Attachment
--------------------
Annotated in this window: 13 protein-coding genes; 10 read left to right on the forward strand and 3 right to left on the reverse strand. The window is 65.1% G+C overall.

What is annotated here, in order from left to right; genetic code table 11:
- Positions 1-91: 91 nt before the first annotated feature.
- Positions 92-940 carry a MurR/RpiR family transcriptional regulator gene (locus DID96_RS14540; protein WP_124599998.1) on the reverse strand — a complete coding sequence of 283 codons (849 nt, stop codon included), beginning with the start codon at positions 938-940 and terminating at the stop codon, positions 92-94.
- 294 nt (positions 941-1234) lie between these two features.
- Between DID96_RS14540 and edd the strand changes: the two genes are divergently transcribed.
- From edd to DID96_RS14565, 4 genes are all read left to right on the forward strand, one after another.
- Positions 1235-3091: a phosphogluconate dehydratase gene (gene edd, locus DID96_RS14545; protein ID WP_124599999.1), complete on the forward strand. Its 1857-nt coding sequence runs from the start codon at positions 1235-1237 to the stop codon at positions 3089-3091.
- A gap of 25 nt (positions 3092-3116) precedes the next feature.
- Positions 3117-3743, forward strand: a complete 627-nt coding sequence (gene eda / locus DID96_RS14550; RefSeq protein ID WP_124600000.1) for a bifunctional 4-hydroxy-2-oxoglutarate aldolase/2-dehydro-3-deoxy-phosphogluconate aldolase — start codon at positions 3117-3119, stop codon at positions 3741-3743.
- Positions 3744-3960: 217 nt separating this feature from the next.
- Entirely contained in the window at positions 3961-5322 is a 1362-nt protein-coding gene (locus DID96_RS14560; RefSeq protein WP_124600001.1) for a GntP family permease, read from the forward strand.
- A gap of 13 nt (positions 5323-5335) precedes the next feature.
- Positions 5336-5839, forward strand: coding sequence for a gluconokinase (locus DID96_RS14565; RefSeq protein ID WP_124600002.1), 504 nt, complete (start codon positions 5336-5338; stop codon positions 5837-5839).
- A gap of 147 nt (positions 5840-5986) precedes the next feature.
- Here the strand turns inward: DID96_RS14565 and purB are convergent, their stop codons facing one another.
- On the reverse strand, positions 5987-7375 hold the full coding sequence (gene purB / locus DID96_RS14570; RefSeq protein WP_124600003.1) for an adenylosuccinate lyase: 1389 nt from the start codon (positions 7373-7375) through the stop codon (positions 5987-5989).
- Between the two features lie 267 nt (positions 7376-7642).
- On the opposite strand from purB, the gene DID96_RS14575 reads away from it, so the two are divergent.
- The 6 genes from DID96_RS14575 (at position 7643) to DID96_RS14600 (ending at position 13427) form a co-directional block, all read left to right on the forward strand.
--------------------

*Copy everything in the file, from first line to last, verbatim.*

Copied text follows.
Annotated in this window: 13 protein-coding genes; 10 read left to right on the forward strand and 3 right to left on the reverse strand. The window is 65.1% G+C overall.

What is annotated here, in order from left to right; genetic code table 11:
- Positions 1-91: 91 nt before the first annotated feature.
- Positions 92-940 carry a MurR/RpiR family transcriptional regulator gene (locus DID96_RS14540; protein WP_124599998.1) on the reverse strand — a complete coding sequence of 283 codons (849 nt, stop codon included), beginning with the start codon at positions 938-940 and terminating at the stop codon, positions 92-94.
- 294 nt (positions 941-1234) lie between these two features.
- Between DID96_RS14540 and edd the strand changes: the two genes are divergently transcribed.
- From edd to DID96_RS14565, 4 genes are all read left to right on the forward strand, one after another.
- Positions 1235-3091: a phosphogluconate dehydratase gene (gene edd, locus DID96_RS14545; protein ID WP_124599999.1), complete on the forward strand. Its 1857-nt coding sequence runs from the start codon at positions 1235-1237 to the stop codon at positions 3089-3091.
- A gap of 25 nt (positions 3092-3116) precedes the next feature.
- Positions 3117-3743, forward strand: a complete 627-nt coding sequence (gene eda / locus DID96_RS14550; RefSeq protein ID WP_124600000.1) for a bifunctional 4-hydroxy-2-oxoglutarate aldolase/2-dehydro-3-deoxy-phosphogluconate aldolase — start codon at positions 3117-3119, stop codon at positions 3741-3743.
- Positions 3744-3960: 217 nt separating this feature from the next.
- Entirely contained in the window at positions 3961-5322 is a 1362-nt protein-coding gene (locus DID96_RS14560; RefSeq protein WP_124600001.1) for a GntP family permease, read from the forward strand.
- A gap of 13 nt (positions 5323-5335) precedes the next feature.
- Positions 5336-5839, forward strand: coding sequence for a gluconokinase (locus DID96_RS14565; RefSeq protein ID WP_124600002.1), 504 nt, complete (start codon positions 5336-5338; stop codon positions 5837-5839).
- A gap of 147 nt (positions 5840-5986) precedes the next feature.
- Here the strand turns inward: DID96_RS14565 and purB are convergent, their stop codons facing one another.
- On the reverse strand, positions 5987-7375 hold the full coding sequence (gene purB / locus DID96_RS14570; RefSeq protein WP_124600003.1) for an adenylosuccinate lyase: 1389 nt from the start codon (positions 7373-7375) through the stop codon (positions 5987-5989).
- Between the two features lie 267 nt (positions 7376-7642).
- On the opposite strand from purB, the gene DID96_RS14575 reads away from it, so the two are divergent.
- The 6 genes from DID96_RS14575 (at position 7643) to DID96_RS14600 (ending at position 13427) form a co-directional block, all read left to right on the forward strand.